In an age when source material is coming into stations in various compressed audio formats, how can facilities keep up the audio quality?
Elenos Sales Director Mary Ann Seidler cautioned engineers in the room at the IEEE here in Alexandria, Va. About overuse of audio compression, which can contribute to the degradation of audio.
“Be careful about how you use audio compression. It’s great tool, but it can be overused,” according to Seidler.
Audio codecs are in a number of products that stations use these days, like smartphones, remote studios, smartphone apps, STL links, automation systems and satellite feeds.
Seidler referenced a Harman study to determine if young people care about audio quality. The result, she said, showed that they do. As an experiment, she asks strangers in airports who are wearing Dr. Dre headphones why they bought them. Usually the young people wearing them say it’s because of the good audio quality, not just as a fashion statement.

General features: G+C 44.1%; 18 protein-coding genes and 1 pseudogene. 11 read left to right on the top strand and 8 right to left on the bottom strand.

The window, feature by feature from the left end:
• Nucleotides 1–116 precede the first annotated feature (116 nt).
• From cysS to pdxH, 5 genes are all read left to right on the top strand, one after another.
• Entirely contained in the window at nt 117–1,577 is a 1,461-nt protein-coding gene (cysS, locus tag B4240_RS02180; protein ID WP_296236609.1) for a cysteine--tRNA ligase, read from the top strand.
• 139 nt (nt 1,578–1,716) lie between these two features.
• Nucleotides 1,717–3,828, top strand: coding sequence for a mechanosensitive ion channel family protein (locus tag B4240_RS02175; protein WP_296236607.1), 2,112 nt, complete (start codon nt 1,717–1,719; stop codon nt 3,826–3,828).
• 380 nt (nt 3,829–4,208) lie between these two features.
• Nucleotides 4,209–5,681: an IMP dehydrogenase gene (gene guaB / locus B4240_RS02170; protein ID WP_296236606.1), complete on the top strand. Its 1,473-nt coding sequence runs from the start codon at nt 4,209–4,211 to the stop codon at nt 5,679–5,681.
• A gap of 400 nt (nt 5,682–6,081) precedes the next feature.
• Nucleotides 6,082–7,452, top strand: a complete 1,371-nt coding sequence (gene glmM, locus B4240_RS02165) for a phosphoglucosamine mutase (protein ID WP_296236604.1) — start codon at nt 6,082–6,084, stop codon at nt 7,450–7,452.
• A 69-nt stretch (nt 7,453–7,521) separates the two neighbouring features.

“In radio, we’re spending a lot of money to make sure we have good audio quality. It’s too easy to turn us off,” she said, meaning as radio is one of many options in the digital dash. She has suggestions for how a station can protect its audio quality in the airchain. Those include testing an airchain, insisting that ad agencies transmit spots at high bit-rates and minimizing compression in STLs.
Alexis Hauk contributed to this report.